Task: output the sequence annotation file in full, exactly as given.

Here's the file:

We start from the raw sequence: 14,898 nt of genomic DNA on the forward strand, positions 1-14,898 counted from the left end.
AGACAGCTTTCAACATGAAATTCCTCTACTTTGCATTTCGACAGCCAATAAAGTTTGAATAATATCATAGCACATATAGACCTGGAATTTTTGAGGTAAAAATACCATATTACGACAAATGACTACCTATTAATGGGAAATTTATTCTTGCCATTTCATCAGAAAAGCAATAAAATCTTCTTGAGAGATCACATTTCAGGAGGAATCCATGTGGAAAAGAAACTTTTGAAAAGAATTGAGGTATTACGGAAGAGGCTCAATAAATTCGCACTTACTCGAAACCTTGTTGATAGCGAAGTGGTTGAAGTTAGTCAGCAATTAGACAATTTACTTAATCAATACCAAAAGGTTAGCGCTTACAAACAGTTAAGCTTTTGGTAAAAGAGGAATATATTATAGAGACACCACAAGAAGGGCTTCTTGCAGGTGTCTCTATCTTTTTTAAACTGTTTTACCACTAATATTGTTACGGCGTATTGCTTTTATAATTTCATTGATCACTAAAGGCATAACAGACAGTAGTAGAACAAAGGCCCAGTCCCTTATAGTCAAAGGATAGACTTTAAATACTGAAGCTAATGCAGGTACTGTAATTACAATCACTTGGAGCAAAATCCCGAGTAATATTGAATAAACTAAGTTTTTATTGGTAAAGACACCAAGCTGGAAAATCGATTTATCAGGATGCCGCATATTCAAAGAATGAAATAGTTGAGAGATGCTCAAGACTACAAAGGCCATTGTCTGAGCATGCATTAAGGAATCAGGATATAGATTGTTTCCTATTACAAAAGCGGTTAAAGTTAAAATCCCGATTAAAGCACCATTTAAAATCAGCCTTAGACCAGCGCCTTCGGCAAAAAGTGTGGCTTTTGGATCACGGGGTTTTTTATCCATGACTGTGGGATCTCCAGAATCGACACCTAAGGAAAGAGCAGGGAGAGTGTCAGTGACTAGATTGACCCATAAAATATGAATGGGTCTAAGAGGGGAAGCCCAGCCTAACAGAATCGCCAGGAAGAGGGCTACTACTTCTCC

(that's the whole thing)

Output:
We start from the raw sequence: 14,898 nt of genomic DNA on the forward strand, positions 1-14,898 counted from the left end.
AGACAGCTTTCAACATGAAATTCCTCTACTTTGCATTTCGACAGCCAATAAAGTTTGAATAATATCATAGCACATATAGACCTGGAATTTTTGAGGTAAAAATACCATATTACGACAAATGACTACCTATTAATGGGAAATTTATTCTTGCCATTTCATCAGAAAAGCAATAAAATCTTCTTGAGAGATCACATTTCAGGAGGAATCCATGTGGAAAAGAAACTTTTGAAAAGAATTGAGGTATTACGGAAGAGGCTCAATAAATTCGCACTTACTCGAAACCTTGTTGATAGCGAAGTGGTTGAAGTTAGTCAGCAATTAGACAATTTACTTAATCAATACCAAAAGGTTAGCGCTTACAAACAGTTAAGCTTTTGGTAAAAGAGGAATATATTATAGAGACACCACAAGAAGGGCTTCTTGCAGGTGTCTCTATCTTTTTTAAACTGTTTTACCACTAATATTGTTACGGCGTATTGCTTTTATAATTTCATTGATCACTAAAGGCATAACAGACAGTAGTAGAACAAAGGCCCAGTCCCTTATAGTCAAAGGATAGACTTTAAATACTGAAGCTAATGCAGGTACTGTAATTACAATCACTTGGAGCAAAATCCCGAGTAATATTGAATAAACTAAGTTTTTATTGGTAAAGACACCAAGCTGGAAAATCGATTTATCAGGATGCCGCATATTCAAAGAATGAAATAGTTGAGAGATGCTCAAGACTACAAAGGCCATTGTCTGAGCATGCATTAAGGAATCAGGATATAGATTGTTTCCTATTACAAAAGCGGTTAAAGTTAAAATCCCGATTAAAGCACCATTTAAAATCAGCCTTAGACCAGCGCCTTCGGCAAAAAGTGTGGCTTTTGGATCACGGGGTTTTTTATCCATGACTGTGGGATCTCCAGAATCGACACCTAAGGAAAGAGCAGGGAGAGTGTCAGTGACTAGATTGACCCATAAAATATGAATGGGTCTAAGAGGGGAAGCCCAGCCTAACAGAATCGCCAGGAAGAGGGCTACTACTTCTCC